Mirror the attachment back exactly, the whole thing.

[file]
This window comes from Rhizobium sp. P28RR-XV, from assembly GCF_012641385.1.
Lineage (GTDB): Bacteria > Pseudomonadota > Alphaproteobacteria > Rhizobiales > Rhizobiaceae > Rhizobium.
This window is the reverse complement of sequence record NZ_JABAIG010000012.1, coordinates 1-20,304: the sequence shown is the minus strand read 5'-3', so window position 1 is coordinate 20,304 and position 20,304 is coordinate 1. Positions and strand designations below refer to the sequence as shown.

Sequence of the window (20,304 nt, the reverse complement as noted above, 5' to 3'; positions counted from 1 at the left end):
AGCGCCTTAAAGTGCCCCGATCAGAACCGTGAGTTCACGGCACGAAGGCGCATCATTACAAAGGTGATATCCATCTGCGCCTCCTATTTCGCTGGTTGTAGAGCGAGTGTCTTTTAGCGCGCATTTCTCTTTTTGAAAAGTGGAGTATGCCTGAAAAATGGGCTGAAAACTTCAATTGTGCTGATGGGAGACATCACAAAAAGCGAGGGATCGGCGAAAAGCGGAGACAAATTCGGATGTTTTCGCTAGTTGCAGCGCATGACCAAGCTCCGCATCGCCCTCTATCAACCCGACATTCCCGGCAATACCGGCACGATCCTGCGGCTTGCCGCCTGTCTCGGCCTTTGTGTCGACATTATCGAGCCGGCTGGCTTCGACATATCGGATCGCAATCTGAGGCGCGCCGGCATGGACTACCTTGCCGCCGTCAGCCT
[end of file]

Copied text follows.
This window comes from Rhizobium sp. P28RR-XV, from assembly GCF_012641385.1.
Lineage (GTDB): Bacteria > Pseudomonadota > Alphaproteobacteria > Rhizobiales > Rhizobiaceae > Rhizobium.
This window is the reverse complement of sequence record NZ_JABAIG010000012.1, coordinates 1-20,304: the sequence shown is the minus strand read 5'-3', so window position 1 is coordinate 20,304 and position 20,304 is coordinate 1. Positions and strand designations below refer to the sequence as shown.

Sequence of the window (20,304 nt, the reverse complement as noted above, 5' to 3'; positions counted from 1 at the left end):
AGCGCCTTAAAGTGCCCCGATCAGAACCGTGAGTTCACGGCACGAAGGCGCATCATTACAAAGGTGATATCCATCTGCGCCTCCTATTTCGCTGGTTGTAGAGCGAGTGTCTTTTAGCGCGCATTTCTCTTTTTGAAAAGTGGAGTATGCCTGAAAAATGGGCTGAAAACTTCAATTGTGCTGATGGGAGACATCACAAAAAGCGAGGGATCGGCGAAAAGCGGAGACAAATTCGGATGTTTTCGCTAGTTGCAGCGCATGACCAAGCTCCGCATCGCCCTCTATCAACCCGACATTCCCGGCAATACCGGCACGATCCTGCGGCTTGCCGCCTGTCTCGGCCTTTGTGTCGACATTATCGAGCCGGCTGGCTTCGACATATCGGATCGCAATCTGAGGCGCGCCGGCATGGACTACCTTGCCGCCGTCAGCCT